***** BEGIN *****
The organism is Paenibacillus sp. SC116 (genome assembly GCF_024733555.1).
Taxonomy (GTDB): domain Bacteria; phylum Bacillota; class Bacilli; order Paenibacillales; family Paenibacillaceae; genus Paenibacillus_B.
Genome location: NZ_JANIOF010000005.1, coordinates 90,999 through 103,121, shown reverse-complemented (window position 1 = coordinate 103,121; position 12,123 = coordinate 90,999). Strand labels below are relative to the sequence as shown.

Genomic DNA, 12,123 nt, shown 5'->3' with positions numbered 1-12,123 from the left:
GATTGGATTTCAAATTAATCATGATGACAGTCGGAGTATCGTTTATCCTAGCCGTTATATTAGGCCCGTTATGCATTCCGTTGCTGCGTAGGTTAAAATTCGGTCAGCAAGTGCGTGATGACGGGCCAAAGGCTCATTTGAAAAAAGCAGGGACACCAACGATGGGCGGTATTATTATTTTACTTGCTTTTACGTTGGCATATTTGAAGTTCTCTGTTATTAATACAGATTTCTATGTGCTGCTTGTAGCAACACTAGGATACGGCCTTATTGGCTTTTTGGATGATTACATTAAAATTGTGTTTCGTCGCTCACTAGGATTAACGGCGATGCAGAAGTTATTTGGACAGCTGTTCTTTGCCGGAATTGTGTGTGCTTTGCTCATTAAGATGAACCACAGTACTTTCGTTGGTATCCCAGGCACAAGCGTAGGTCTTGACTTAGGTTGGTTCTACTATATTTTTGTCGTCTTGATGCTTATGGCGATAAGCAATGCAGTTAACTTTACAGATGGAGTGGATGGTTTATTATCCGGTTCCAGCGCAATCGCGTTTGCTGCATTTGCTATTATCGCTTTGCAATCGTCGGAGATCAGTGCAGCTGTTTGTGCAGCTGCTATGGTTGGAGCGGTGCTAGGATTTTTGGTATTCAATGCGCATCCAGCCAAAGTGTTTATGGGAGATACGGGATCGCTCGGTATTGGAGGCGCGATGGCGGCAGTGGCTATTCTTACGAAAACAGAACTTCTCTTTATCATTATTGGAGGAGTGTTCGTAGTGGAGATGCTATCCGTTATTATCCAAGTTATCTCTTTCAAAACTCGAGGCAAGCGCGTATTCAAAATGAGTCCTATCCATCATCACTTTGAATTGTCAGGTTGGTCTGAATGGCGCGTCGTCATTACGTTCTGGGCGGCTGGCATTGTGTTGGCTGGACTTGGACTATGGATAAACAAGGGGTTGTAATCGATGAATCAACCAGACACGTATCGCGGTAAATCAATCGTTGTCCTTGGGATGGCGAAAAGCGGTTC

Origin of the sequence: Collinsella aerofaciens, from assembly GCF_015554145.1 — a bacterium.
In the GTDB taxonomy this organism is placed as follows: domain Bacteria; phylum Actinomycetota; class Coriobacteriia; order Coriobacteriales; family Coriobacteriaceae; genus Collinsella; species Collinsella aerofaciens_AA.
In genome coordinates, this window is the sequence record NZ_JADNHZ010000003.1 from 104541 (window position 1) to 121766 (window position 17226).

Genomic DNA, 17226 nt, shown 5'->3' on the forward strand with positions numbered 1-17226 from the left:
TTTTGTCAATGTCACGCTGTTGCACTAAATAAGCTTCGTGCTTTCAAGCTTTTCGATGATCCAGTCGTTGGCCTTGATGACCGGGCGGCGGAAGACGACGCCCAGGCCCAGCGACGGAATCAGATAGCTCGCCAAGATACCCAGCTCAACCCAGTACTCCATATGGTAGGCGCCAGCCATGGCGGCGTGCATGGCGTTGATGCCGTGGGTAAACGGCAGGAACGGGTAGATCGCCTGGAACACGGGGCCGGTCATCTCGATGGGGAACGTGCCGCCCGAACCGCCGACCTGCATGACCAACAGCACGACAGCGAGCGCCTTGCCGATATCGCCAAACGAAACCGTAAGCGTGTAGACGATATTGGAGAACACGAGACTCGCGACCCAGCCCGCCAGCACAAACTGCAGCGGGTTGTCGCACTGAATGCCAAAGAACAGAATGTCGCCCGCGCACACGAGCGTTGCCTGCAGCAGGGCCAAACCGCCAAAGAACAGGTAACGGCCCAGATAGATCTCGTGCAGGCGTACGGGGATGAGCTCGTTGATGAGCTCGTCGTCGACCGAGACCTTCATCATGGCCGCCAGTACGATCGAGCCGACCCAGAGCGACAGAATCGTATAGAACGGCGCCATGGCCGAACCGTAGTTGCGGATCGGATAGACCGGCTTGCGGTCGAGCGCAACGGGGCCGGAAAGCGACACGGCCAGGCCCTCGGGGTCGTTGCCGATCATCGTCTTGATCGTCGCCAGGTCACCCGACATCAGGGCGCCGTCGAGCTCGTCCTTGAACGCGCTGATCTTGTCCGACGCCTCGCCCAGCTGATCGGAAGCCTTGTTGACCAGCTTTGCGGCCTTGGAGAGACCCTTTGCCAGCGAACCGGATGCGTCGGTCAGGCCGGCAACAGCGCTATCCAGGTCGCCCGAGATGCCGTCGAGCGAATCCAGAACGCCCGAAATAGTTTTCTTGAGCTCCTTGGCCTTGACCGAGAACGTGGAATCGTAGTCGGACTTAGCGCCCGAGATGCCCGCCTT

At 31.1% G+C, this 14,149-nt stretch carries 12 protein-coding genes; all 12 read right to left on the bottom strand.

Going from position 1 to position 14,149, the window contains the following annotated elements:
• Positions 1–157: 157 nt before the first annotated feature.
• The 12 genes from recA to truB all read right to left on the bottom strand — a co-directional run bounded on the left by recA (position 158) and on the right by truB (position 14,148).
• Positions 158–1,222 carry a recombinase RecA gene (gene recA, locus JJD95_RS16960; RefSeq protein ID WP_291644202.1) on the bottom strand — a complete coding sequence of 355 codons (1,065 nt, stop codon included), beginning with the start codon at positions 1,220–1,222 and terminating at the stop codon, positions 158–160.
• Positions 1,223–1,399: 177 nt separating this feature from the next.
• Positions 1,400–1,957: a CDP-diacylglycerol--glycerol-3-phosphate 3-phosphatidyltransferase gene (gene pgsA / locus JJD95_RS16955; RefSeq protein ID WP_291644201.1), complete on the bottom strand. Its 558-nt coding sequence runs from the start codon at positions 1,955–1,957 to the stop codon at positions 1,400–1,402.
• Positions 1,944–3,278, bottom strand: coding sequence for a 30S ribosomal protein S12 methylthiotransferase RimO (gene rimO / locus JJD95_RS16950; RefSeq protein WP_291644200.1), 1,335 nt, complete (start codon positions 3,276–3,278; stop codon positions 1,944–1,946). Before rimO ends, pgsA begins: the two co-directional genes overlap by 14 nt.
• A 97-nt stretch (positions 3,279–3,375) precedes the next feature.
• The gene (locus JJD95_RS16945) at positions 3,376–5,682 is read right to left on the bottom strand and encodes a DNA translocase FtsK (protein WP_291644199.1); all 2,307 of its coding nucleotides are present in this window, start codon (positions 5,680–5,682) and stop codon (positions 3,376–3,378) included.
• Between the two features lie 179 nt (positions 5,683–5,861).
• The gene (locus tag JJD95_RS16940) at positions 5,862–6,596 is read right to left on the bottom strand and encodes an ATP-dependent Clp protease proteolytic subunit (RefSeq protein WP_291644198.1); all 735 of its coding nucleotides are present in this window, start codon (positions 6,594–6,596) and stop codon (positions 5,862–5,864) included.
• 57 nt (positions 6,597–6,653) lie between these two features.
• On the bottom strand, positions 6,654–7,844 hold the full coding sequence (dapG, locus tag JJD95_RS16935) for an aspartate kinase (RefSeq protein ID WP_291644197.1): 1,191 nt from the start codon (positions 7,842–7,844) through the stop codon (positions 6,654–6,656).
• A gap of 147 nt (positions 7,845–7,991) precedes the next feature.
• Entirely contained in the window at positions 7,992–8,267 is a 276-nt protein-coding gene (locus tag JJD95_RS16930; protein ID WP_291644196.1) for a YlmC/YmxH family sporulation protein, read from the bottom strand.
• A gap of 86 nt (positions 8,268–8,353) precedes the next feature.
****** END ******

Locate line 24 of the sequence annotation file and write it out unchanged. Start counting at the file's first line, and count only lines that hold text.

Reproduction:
• On the bottom strand, positions 6,654–7,844 hold the full coding sequence (dapG, locus tag JJD95_RS16935) for an aspartate kinase (RefSeq protein ID WP_291644197.1): 1,191 nt from the start codon (positions 7,842–7,844) through the stop codon (positions 6,654–6,656).